But sure I can. A copy of the retail OS X 10.5 installer disc costs $129, and the set of iLife applications included with every Mac is another $79. Anybody who'd bother going to the trouble to buy a box full of computer parts and then put them together themselves should have no trouble Googling up the instructions for getting that OS X installer to work on generic PC hardware (and the vast majority who think that's way too much hassle have already bought iMacs--or Dells).

Tack on the software prices, and you've got an equivalent Mac Pro for around $1270, or roughly $1330 less than Apple's sticker price. If you're a business that depends on constant uptime and factory warranty support, that extra money is most likely worth it.

But if you're an individual who's happy being their own technical support line, and who wants top performance for bottom dollars... that's another story. And that's why the Mac enthusiast market has been effectively outsourced by Apple to the burgeoning Hackintosh scene--something yours truly sort-of predicted on the very day Apple announced it was signing on with their new Intel overlords.


  1. It's worth noting that, to use the oft-discarded truism, there's more to a Mac than the sum of its parts.

    For example, show me a case on the market that is as functional and aesthetically pleasing as the Mac Pro case. Granted, the latter is in the eye of the beholder, but I've yet to find one that does cable or air management in a manner that's even in the same ballpark as Apple's design, to say nothing of the latch/access panel simplicity.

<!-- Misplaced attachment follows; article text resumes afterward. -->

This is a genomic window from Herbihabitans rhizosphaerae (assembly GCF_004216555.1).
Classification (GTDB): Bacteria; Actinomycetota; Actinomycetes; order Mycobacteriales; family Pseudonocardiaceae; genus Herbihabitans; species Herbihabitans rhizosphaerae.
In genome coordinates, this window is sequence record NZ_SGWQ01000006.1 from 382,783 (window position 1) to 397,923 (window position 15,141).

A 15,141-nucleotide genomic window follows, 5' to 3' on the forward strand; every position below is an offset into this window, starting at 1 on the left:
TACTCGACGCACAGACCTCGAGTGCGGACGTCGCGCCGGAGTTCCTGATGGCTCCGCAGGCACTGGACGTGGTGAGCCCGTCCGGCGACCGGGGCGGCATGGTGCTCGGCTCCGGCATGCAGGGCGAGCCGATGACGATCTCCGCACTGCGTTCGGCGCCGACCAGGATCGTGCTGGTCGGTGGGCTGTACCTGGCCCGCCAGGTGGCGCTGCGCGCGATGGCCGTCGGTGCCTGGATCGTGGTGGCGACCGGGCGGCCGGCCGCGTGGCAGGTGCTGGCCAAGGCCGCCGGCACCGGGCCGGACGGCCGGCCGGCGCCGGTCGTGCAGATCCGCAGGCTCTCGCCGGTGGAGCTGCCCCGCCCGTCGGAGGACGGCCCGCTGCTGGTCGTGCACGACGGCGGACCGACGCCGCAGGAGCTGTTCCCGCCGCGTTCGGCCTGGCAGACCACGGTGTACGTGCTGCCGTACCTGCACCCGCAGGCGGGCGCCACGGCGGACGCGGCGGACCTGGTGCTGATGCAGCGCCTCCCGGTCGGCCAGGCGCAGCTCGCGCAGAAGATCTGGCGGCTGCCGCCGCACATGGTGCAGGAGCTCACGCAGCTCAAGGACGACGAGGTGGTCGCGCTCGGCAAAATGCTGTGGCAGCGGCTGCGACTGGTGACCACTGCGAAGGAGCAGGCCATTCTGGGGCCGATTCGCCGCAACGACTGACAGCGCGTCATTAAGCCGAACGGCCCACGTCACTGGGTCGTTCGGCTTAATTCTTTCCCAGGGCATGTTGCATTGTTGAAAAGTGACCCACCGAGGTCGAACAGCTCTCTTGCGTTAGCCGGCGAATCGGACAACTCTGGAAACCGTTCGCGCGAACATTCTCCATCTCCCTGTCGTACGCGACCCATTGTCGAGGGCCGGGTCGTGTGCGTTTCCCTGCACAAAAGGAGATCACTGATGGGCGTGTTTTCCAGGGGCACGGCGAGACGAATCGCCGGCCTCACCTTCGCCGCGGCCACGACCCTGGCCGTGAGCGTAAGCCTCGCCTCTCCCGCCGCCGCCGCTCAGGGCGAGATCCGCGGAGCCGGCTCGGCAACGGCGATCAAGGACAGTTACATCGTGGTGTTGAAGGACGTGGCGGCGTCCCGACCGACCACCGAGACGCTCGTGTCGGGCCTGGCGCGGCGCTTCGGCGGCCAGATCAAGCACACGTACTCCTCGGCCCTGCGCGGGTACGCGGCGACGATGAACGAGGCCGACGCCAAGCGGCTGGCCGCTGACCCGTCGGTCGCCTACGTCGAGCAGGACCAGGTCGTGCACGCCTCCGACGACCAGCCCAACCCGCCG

Further, there's the issue of the EFI/ASIC/Open Firmware approach versus the usual BIOS of general crapitude. I've yet to see a BIOS-y loader that works as well as Apple's implementation. FireWire disk mode comes to mind. Hardware independent boot code is flat out awesome, and nobody else is doing it anything like Apple.

    Finally, there's the issue that OS X, even if you include the purchase price in the tally for building an off the shelf computer, will not run on said computer without a huge amount of hackitude, at which point it is effectively broken for all future OS upgrades.

    Are those things worth an additional $1330? And then some, to me anyway. I used to be into building my own machines, and after ten odd years of doing it, I came to one insurmountable conclusion: Chewing up my hands in horrid stamped-out generic PC cases, having endless BIOS issues, and often having hardware that depreciates faster than an Alfa Romeo is not worth the "saved" money by a long shot. Even less so when you factor in the time it sucks up to build and test the thing, and deal with it when it goes wrong.

  2. That Core i7 that you link to is not the same as the one in the Mac Pro.
    Apple used Xeon's (server grade processors). And they are a bit more expensive, even is you buy them from not-Apple. I believe they go for about $700-1000 for one processor. So that would be $1400 for the processors alone.. making the Mac Pro more reasonably priced..

  3. The base, single processor Mac Pro uses a Xeon W3520. That's essentially identical to the one linked to. I have yet to find any differences, apart from the name and ECC. But really... do home users need ECC?

  4. My core i7 Hack Pro beats a W3520 Xeon Mac Pro by far. The i7 920. Geekbench on mine is 11,789 compared to 8,144 for a 2009 W3520 Mac Pro.

    The 920 is made as if it was designed for overclocking. My 920 is overclocked to 3.72GHz and as others have reported, it's stable and at low temps. There are some who have overclocked their 920's to well over 4GHz, which basically provides Geekbench score of 12,500+ upwards.

    Anyone who is technically comfortable building his own rig should go the Hack Pro route in my opinion instead of buying a Mac Pro.

    My machine came out 45% faster than a Mac Pro and 40% cheaper!

    Check out my Hack Pro on my blog.